|Práxedis G. Guerrero|
|Born||28 August 1882
|Died||30 December 1910
|Allegiance||Mexican Liberal Party (PLM)|
|Years of service||10|
Guerrero was originally from Los Altos de Ibarra near León, Guanajuato, where his parents owned a hacienda. After finishing his secondary schooling, he began working as a labourer. In 1899 he submitted his first articles to the newspapers El Heraldo Comercial and El Despertador. In 1901, Filomeno Mata appointed him a correspondent on Diario del Hogar and, that same year, he enlisted as a reservist in the National Army, where he reached the rank of second lieutenant (cavalry).
In 1903 he began to read newspapers that opposed the ongoing dictatorship of President Porfirio Díaz, including El Demófilo and El hijo del Ahuizote; he also met several anarchist writers. After the army (under orders from Gov. Bernardo Reyes) opened fire on a liberal demonstration in Monterrey, Nuevo León, on 2 April of that year, he resigned his commission in the reserves.
In 1904 he relocated to the United States and began working as a mine labourer in Denver, Colorado. In 1905 he moved to San Francisco, California, where he published the newspaper Alba Roja ("Red Dawn"); In May 1906 Guerrero was visited by Manuel Sarabia, who invited him to participate on the Organizing Committee of the Mexican Liberal Party (JOPLM).
In addition to Alba Roja, Guerrero worked on other papers, including Revolución (1908) and Punto Rojo (1909), which had a weekly print-run of 10,000 copies in El Paso, Texas, and joined its voice to calls for a general strike; he also contributed to Regeneración, published by the Flores Magón brothers. He was a member of the Mexican Liberal Party (PLM) and fought in the party's military campaigns.
In September 1910, Regeneración published the stories of three 1908 revolutionary episodes, in which Guerrero described PLM attacks on the settlements of Las Vacas (modern-day Ciudad Acuña, Coahuila), Viesca, Coahuila, and Puerto Palomas, Chihuahua, intended to spark a social revolution across Mexico.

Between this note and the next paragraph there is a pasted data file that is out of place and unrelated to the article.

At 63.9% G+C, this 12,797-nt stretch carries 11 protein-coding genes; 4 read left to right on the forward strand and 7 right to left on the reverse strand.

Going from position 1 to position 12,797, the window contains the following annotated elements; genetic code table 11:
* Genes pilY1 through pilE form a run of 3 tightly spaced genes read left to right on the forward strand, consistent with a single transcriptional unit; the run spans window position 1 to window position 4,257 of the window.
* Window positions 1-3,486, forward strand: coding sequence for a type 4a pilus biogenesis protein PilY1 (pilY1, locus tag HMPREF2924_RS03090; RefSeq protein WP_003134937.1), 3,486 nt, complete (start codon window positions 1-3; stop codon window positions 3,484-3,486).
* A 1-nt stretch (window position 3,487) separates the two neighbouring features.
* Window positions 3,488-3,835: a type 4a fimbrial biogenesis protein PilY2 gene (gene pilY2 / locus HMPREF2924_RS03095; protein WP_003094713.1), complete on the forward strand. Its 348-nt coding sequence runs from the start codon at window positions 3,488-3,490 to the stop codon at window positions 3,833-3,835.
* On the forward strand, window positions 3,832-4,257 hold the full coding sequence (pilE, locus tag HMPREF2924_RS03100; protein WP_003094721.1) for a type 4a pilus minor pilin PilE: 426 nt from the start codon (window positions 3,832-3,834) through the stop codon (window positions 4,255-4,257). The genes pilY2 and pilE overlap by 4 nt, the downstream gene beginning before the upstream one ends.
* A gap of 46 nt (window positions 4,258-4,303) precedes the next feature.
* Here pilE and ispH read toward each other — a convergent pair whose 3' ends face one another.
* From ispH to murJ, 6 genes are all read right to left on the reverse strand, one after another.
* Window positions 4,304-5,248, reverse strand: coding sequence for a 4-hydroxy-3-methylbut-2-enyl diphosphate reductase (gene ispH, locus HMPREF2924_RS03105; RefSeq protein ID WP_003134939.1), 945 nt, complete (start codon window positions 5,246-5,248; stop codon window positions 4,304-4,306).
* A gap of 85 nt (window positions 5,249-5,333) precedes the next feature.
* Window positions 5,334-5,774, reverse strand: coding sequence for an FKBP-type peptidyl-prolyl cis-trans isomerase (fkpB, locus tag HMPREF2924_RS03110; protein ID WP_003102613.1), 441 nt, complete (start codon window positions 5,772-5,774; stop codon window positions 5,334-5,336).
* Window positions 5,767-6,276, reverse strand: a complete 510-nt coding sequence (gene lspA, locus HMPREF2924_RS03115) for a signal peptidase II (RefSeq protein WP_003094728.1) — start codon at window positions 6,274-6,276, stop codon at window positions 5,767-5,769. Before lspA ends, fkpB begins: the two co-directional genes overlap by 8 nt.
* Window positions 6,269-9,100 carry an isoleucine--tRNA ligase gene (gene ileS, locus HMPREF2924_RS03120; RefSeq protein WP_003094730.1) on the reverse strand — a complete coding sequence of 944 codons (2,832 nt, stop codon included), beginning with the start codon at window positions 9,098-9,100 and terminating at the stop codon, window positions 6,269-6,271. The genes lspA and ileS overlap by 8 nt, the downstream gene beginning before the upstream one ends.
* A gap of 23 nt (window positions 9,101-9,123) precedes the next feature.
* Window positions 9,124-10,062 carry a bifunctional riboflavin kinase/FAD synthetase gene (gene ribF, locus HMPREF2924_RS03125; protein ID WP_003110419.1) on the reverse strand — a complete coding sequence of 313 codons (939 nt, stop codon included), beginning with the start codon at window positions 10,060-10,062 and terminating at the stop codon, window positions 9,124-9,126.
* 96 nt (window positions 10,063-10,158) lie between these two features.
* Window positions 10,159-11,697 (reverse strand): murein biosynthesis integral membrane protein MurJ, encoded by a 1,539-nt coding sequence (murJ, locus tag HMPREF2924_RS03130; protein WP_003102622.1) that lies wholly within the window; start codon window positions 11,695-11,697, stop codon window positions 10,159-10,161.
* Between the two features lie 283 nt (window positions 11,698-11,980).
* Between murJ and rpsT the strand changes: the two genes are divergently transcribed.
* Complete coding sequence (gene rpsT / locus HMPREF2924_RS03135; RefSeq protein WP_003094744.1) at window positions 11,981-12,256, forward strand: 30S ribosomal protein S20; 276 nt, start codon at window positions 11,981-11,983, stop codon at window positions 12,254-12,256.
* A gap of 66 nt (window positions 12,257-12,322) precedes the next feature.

The liberal opposition to Díaz's regime finally declared open rebellion on 20 November 1910, under Francisco I. Madero's Plan de San Luis. Guerrero, who had been appointed Chief of Operations of the Confederation of Groups of the Liberal Army in Mexico, decided to raise an armed force in El Paso, Texas, and lead it across the border, even with the disapproval of the PLM's Organizing Committee, which wanted him to dedicate his efforts to writing and reporting.
On 22 December, some 30 revolutionaries led by Guerrero entered Mexico through Ciudad Juárez, Chihuahua, attacked a hacienda, sequestered a train, and advanced toward the south, destroying the railway bridges as they passed. At Estación Guzmán, Chihuahua, they were joined by another 20 insurgents; there, on 25 December, they split into two groups, the larger one led by Guerrero and the other by Prisciliano Silva.
Guerrero took the town of Corralitos on 27 December and, the following day (unsuccessfully) demanded the surrender of Casas Grandes. During the night of 29 December, he led his forces on an attack on Janos and, by the following morning, the town was in rebel hands.
That same day, however, Práxedis Guerrero was killed. The circumstances of his death are unclear, and there are at least three different versions of the incident. Ethel Duffy Turner claims he was shot by one of his men who confused Guerrero with a spy as he was gaining higher ground to conduct reconnaissance; Martínez Nuñez says Guerrero was shot in the right eye while climbing onto a roof to repel an attack by federal forces; while Enrique Flores Magón reports that Guerrero was shot in the forehead while explaining the ideals of the PLM to the assembled townsfolk.
- Chantal López & Omar Cortés. "Cronología de Práxedis Gilberto Guerrero". Retrieved 2008-10-24.
- Torres Pares, Javier. "El Partido Liberal Mexicano, el Movimiento Obrero y la Frontera (1900-1912)", Revista El Chamizal, No. 11, UACJ, Dec. 1991.
- (Spanish) Las Vacas, Viesca, Palomas: original articles by Guerrero
- Trejo, Rubén (2005). Magonismo: utopía y revolución, 1910-1913. Cultura Libre. ISBN 970-9815-00-8., p. 54.
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